Lancaster University has started withdrawing non-business-critical access to a breached student database – more than a week after the apparent hack took place.
Following the breach, which affected somewhere between 12,000 and 20,000 people, the northwest England uni has begun pulling staff access to its LUSI (Lancaster University Student Information) records system, which was developed in-house and first went live around five years ago.
In an email sent yesterday and seen by The Register, Heather Knight, director of students, education and academic services, wrote to staff saying: “In response to the recent cyber incident, we are taking steps to enhance the security of all University systems. We are therefore in the process of limiting users’ access to data and functionality in LUSI.”
Lancaster Uni data breach hits at least 12,500 wannabe students
LUSI is the student and applicant records database that was targeted. A 25-year-old man from Bradford was arrested last week on suspicion of Computer Misuse Act crimes and released on police bail.
“In the first instance,” continued Knight’s email, “we are removing all users’ access to LUSI online, except for those staff as identified as needing access for critical business reasons.”
Around a thousand accounts had access to LUSI, a number which sources tell us has been slashed to around 100.
The university website explains that LUSI services include the Course Approvals and Information Tool (CAIT), which is the key system from which at least 12,500 applicants’ personal data were siphoned just under a fortnight ago.
External web access to the LUSI portal appeared to have been disabled when The Register clicked to access it from the above linked webpage. On the weekend immediately following the hack, which is said to have taken place before Friday 19 July, sources told us the staff VPN was also shut down.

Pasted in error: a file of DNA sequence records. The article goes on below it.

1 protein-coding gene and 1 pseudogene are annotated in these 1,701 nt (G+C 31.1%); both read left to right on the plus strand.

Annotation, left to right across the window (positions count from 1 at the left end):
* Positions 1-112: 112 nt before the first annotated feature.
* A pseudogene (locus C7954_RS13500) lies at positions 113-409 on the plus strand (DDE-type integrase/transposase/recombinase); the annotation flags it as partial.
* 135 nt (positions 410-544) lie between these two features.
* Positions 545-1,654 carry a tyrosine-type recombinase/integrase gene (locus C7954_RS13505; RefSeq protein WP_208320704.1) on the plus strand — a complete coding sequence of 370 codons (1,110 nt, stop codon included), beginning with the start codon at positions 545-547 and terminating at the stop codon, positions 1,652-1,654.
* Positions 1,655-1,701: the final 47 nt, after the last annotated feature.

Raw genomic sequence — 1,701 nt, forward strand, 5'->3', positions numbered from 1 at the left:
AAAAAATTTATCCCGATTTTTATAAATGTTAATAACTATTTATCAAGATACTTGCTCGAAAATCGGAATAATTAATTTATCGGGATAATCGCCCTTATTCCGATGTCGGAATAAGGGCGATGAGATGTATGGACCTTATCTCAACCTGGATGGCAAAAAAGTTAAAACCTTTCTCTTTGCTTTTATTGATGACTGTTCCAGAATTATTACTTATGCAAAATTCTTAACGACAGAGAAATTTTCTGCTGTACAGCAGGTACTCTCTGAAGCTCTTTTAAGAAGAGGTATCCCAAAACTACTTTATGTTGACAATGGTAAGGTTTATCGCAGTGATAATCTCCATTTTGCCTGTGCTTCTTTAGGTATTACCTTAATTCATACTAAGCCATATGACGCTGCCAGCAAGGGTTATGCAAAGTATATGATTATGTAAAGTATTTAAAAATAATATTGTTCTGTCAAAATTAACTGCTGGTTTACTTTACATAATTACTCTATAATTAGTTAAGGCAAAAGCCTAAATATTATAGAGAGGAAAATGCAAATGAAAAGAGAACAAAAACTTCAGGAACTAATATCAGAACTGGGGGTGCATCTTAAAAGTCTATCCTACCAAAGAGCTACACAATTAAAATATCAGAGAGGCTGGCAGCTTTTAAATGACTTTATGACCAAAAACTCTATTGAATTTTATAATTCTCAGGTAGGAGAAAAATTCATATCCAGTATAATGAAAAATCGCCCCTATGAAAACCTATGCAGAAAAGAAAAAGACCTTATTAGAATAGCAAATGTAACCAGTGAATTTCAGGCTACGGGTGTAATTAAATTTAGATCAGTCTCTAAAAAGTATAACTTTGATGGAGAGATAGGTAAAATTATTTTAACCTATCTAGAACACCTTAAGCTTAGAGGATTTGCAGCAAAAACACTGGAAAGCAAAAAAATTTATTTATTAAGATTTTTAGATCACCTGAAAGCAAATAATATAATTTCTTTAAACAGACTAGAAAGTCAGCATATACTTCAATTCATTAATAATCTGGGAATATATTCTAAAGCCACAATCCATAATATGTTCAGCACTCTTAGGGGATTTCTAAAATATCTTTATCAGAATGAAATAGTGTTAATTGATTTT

A university helpdesk page explaining LUSI states: “LUSI is developed and managed by CIS Academic and the Student Registry in Lancaster and holds data on every student that has ever studied at Lancaster University.”
While this seems alarming on the face of it, a reasonable explanation would be that the university needs to keep a record of who it issued degrees to and when. In its initial statements about the breach, Lancaster said that only applicant data for the academic years 2019 and 2020 was stolen, along with some current students’ data.
In a statement, Lancaster told The Register: “As soon as the university became aware of the breach it took steps, on a risk-based approach, to secure all university systems.”
Despite the arrest of an apparent suspect, it seems strange for the university to take more than a week to revoke unnecessary access to what appears to be the hacked system.
Duncan Brown, chief EMEA security strategist at infosec biz Forcepoint, told The Register: “Phishing, no matter how sophisticated it is, comes down to people being tricked. If you’re not able to understand the normal interactions of people and data, then when a breach occurs with its corresponding anomalous behaviour, it’s very hard to spot and react to it.
“All companies must do better in quickly identifying issues and putting together a plan to address them. Faster incident response and breach handling is a necessity to appease regulatory bodies and maintain competitive advantage, regardless of your industry sector.”
Brown added: “I think 10 days to react isn’t unreasonable, as they don’t want to suspend accounts unnecessarily. But prevention is always going to be preferred to cure.” ®
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